It is the normal, everyday experience of consciousness that needs to be explained, not the extreme states. I’ve debated or conversed with many neuroscientists, and all, I concluded, believe that the brain creates the mind. Yet despite being experts on brain activity, none has been able to answer the simplest questions about consciousness. These simple questions include the following:
What is a thought?
How does the electro-chemical activity in a neuron turn into words, sights, and sounds in our heads?
Why is a person’s next thought totally unpredictable?
If someone has a vocabulary of 30,000 words, does this mean that a clump of brain cells knows 30,000 words? If so, in what way are the words being stored? For the word “cat,” is there a place inside a brain cell that holds the letters C-A-T?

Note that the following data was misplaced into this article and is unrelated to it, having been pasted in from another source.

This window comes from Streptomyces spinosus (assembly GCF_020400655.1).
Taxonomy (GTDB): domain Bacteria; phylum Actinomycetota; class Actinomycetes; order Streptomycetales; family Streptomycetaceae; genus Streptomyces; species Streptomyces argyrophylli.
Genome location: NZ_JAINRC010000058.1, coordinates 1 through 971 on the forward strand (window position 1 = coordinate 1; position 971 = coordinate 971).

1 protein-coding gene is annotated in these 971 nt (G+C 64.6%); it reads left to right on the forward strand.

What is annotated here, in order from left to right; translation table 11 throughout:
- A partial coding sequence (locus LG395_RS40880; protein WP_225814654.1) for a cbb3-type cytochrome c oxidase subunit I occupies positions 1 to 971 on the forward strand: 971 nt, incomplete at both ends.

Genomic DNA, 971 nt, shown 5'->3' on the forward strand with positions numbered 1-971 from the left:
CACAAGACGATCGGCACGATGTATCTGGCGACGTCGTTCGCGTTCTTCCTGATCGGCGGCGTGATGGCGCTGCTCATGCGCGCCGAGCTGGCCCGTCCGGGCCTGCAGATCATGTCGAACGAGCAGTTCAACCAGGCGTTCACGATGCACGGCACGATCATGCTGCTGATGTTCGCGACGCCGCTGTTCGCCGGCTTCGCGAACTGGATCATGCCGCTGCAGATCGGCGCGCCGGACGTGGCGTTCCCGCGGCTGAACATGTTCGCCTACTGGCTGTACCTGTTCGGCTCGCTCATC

All brain activity occurs here and now, in the present, because chemical reactions and electrical impulses are instantaneous events. So how is it that I remember, relive, or revisit the past?
There is such a thing as “sudden genius syndrome,” where a person who has little knowledge of music, mathematics, or art suddenly acquires deep knowledge. How can they suddenly know what their brains never learned?
Genius exists among child prodigies. A musical prodigy can play Mozart before age three on the piano. How is this consistent with the known facts about the development of infant brains?
There are lots more of these basic questions, and assuming that they can be answered by measuring brain activity is wobbly, so wobbly that the basic belief about the brain creating the mind should be taken by everyone with a huge grain of salt. Not just Plato but some of the greatest physicists of the twentieth century were convinced that consciousness simply is–it pre-existed the evolution of the human brain and indeed is the basic “stuff” of creation. It is only a tiny step for one patient to see and hear what is happening around her when she was clinically dead, but in that one experience could be hidden an important conclusion: consciousness exists outside the brain.
Reprinted from San Francisco Chronicle with permission